Cases Interpreting the Scope of the Firefighter's Rule
In Flowers v. Rock Creek Terrace (1987) 308 Md. 432 520 A.2d 361, the allegations reflected "the theory that Westinghouse and Rock Creek owed a duty to the plaintiff to maintain a reasonably fireproofed elevator system and to warn of potential malfunctions of the elevators in the event of a fire." (Id. at p. 370.)
The decision in Jackson v. Velveray Corp. (1964) 82 N.J.Super. 469 198 A.2d 115, merely concludes that the "rule of nonliability extends not only to negligence in creating or starting the fire but also includes negligence related to the spread of the fire, such as ordinary negligence in housekeeping which tends to promote the spread of a fire after its inception from other causes." (Id. at p. 118.)
Kreski v. Modern Wholesale Elec. Supply (1987) 429 Mich. 347 415 N.W.2d 178, similarly involved allegations of negligence "in maintaining the building." (Id. at p. 180.)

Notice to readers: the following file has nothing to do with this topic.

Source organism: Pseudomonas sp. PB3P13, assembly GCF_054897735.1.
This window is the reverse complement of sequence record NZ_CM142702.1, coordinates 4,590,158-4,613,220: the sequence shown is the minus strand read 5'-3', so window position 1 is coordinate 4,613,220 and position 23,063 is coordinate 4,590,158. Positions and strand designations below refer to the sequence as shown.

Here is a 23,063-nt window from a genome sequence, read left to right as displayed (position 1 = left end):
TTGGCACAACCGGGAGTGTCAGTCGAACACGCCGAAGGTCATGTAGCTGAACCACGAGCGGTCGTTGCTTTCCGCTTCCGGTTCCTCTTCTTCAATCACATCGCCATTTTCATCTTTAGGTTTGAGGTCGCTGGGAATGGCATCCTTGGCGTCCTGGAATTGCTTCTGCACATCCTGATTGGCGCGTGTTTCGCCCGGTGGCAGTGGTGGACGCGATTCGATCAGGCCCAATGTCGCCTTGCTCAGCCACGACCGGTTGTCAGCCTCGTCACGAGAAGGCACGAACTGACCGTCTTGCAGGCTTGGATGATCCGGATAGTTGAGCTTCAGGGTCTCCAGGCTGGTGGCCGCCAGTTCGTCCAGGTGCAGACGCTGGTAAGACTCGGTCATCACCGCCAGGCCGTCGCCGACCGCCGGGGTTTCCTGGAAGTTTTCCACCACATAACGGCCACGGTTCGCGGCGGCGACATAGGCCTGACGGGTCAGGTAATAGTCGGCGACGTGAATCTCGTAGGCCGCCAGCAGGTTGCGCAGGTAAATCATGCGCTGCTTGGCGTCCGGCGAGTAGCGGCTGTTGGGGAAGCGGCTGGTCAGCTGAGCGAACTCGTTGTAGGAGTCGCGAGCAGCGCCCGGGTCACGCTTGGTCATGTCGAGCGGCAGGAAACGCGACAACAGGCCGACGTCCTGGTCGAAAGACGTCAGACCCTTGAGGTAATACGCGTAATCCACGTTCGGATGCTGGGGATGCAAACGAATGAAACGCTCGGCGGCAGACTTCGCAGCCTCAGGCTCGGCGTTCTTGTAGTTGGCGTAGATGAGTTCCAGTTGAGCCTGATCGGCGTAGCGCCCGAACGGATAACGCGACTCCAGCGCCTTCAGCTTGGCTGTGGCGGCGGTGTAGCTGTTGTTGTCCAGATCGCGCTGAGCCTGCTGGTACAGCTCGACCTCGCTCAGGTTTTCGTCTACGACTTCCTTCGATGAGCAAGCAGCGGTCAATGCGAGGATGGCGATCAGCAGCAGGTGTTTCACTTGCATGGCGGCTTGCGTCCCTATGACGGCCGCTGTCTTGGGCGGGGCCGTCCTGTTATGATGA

The central question in Buren v. Midwest Industries, Inc. (Ky. 1964) 380 S.W.2d 96 was "whether failure of the owners of a building to comply with applicable fire safety ordinances (for example, ordinances requiring sprinkler systems, fire walls and stops, etc.) results in liability for the deaths of firemen killed while fighting a fire." (Id. at p. 97.)
Lastly, the injuries at issue in Chesapeake and Ohio Railway Company v. Crouch (1968) 208 Va. 602 159 S.E.2d 650, occurred when wind caused a forest fire to "mushroom up or explode" (id. at p. 655) and in White v. Edmond (11th Cir. 1992) 971 F.2d 681, when a fire caused shock absorbers on an automobile to burst (id. at pp. 682-683).